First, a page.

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November 22, 1909



Revolver Found in Room of Former
Wild West Show Rider; Wom-
an May Prove an Impor-
tant Witness.
Harvey Bonnell, Rooming House Shooting Victim.

Lying on the floor in a dingy rooming house at 509 East Sixth street, with a bullet wound in his breast, Harvey Bonnell was found yesterday afternoon.

Although he knew that he was in a dangerous condition, Bonnell refused to tell how he received the wound. At the general hospital, where he was rushed in the police ambulance, he refused to talk to Norman Woodson, an assistant prosecuting attorney, who attempted to get a dying statement.

"I'm not going to tell how it happened," he declared. "Perhaps I'll die, but I'm not going to give anyone away."

He then turned over and then refused to utter another word.

When the police arrived at the scene Sadie Gear, proprietress of the rooming house, was seen going upstairs. She was agitated and declared that she was not in the room at the time. At police headquarters she maintained the story.

Sergeant Robert Smith sent several officers to the building, where everyone was questioned closely. Mrs. Gear was brought to the station with several roomers.

Patrolman Gurney Shaw, after a long search, found the pistol in a room on the third floor, which was occupied by Lee Rarick, formerly a rough rider with Miller Bros.' Wild West show.


Though Rarick denied at first that he knew anything about the affair, he admitted that he heard a shot, and a few minutes later, Harry Gordon, one of the roomers, had brought the revolver to his room.

Mrs. Sadie Gear.
Considered an Important Witness by Police.

"I loaned it to Mrs. Gear a week ago," he said. "because I didn't want to keep it up here in my room. I'm sure I don't know who did it.

Gordon would make no statement to the police. Mrs. Gear was in a defiant mood when she faced Captain Whitsett. She asserted that she had frequently quarreled with Bonnell, who abused her.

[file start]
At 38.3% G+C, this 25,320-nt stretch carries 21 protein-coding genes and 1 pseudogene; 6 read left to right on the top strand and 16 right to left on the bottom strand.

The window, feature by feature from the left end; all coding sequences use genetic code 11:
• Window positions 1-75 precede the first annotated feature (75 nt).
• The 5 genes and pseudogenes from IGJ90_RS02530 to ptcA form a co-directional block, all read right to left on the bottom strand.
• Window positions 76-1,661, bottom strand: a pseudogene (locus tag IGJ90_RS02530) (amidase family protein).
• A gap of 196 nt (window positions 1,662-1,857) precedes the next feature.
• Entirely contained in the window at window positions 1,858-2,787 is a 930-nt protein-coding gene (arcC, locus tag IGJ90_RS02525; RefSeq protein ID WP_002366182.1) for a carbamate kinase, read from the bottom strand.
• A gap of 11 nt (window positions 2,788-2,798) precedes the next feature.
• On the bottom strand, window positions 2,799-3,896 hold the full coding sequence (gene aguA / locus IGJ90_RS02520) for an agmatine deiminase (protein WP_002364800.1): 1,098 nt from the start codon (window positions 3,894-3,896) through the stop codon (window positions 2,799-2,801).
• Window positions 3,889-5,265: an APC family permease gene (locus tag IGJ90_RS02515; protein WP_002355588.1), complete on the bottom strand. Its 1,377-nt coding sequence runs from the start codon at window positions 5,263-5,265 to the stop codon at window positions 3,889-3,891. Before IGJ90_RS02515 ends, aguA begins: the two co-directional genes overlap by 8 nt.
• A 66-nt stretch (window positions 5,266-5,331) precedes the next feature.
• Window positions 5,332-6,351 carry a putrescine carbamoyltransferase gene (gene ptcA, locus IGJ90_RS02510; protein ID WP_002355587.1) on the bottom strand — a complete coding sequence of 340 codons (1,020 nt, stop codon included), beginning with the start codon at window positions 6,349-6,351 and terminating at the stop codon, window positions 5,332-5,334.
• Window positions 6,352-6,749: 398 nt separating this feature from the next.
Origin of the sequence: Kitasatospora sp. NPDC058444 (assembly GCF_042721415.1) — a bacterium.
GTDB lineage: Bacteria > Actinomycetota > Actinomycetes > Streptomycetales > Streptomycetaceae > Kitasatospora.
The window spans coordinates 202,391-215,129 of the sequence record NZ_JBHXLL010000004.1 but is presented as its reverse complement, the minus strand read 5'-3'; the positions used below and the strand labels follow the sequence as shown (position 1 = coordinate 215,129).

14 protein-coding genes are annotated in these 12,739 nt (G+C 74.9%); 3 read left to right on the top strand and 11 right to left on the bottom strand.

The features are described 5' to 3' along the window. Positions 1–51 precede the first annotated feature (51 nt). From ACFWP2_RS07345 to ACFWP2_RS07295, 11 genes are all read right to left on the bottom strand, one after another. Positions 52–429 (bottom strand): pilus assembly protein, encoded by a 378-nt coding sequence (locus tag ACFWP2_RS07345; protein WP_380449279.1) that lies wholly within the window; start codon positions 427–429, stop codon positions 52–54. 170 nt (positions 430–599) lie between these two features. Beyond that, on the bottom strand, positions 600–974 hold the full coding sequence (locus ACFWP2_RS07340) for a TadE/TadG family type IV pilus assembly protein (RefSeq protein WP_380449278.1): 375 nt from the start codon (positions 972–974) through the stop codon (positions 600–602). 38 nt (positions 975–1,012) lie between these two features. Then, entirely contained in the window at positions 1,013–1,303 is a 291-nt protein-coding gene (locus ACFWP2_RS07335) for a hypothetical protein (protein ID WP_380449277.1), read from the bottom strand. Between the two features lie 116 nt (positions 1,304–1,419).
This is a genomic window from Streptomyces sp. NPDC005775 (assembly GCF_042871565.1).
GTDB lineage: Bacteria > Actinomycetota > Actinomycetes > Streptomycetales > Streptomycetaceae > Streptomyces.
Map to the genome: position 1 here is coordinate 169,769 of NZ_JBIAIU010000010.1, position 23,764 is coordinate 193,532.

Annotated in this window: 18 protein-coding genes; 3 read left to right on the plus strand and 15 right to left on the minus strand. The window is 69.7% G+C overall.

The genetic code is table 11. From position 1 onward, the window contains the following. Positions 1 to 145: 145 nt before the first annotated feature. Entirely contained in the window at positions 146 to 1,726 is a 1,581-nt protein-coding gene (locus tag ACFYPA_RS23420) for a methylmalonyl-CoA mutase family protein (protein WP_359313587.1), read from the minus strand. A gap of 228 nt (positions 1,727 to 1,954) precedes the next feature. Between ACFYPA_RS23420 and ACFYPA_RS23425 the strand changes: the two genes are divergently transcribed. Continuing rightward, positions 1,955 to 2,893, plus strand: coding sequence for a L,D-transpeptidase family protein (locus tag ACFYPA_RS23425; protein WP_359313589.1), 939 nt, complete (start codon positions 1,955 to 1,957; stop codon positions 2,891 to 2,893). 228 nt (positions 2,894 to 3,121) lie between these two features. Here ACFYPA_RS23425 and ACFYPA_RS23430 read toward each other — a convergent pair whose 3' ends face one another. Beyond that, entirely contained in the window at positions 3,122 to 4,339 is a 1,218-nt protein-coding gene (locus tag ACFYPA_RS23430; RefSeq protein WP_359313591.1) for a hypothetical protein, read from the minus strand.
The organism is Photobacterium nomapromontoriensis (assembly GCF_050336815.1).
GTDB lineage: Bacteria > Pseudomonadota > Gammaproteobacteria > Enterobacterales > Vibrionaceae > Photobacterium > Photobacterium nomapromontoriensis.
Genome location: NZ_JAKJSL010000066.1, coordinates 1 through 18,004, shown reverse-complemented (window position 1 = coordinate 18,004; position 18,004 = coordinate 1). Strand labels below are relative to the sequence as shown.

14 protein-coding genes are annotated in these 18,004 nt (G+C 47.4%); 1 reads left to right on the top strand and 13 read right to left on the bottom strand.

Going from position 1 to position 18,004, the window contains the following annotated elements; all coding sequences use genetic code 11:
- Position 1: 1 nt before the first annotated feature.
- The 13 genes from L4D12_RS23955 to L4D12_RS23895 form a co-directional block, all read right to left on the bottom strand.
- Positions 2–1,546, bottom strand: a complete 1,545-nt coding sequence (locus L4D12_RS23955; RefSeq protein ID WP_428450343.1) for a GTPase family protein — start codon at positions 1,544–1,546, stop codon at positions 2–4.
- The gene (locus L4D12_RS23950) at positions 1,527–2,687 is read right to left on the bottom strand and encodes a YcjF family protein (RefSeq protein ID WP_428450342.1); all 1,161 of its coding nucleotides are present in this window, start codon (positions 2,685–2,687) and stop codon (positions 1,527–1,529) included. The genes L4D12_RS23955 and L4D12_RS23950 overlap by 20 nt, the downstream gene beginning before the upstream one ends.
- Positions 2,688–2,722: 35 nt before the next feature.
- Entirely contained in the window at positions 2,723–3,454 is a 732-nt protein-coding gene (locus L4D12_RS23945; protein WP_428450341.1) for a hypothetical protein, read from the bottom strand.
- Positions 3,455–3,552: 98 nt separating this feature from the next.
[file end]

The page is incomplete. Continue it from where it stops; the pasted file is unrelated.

"But I don't know a thing about the shooting today," she declared, "I got up for a moment and went out and then I heard the shooting. I went upstairs, and then they told me that Bonnell had been shot. Yes, that's the same revolver that was given me to keep by one of my roomers."

Captain Whitsett asserted last night that he expected the mystery would be cleared up quickly.

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September 14, 1909


Creditable Exhibition in Spite of J.
Pluvius's Interruption.

Buffalo Bill's Wild West and Pawnee Bill's Far East, combined, gave an exhibition before a large and appreciative crowd at the circus grounds, 17th and Indiana avenue, yesterday afternoon. It has been nearly a decade since Buffalo Bill has been seen in Kansas city, and the return of the most picturesque of the few remaining frontiersmen was signaled by an outpouring of those who have personal recollections of the old-time scout, and those to whom he has seemed more a figment of fancy than a reality.

It was a good show that the two Bills brought to Kansas City yesterday. The meeting of the East and the West with their varied manners, customs and contrasts, on a field of daring, afforded opportunity for speculative reflection by the studious, and was an interesting spectacle for the less serious minded. An act not catalogued was the appearance of J. Pluvius, monoplaning above the arena with his large-sized sprinkling pot spouting unpleasant reminders to a greater portion of the crowd of umbrellas left at home. From the grand review, with which the show opens, to the final salute of the assembled company, every act is well worth seeing. The rough riders of all nations, the pony express, the emigrant train, were all interesting features of the show. "A Dream of the Orient" was presented in spectacular form by Arabs, Japanese, Singhalese, Cossacks, Dahomeans, Hindues and Australian boomerang throwers.

"The Battle of Summit Springs," in which were shown scouts, soldiers, plainsmen and Sioux and Cheyenne Indians, was of a hair-curling variety. The attack of the Indians was as spectacular as could be desired. Other interesting features on the program were Devlin's Zouaves, fancy shooting by Buffalo Bill, a game of football on horseback, a great train holdup, shooting by Johnny Baker, U. S. Cavalry drill, cowboy fun and Russian Cossacks.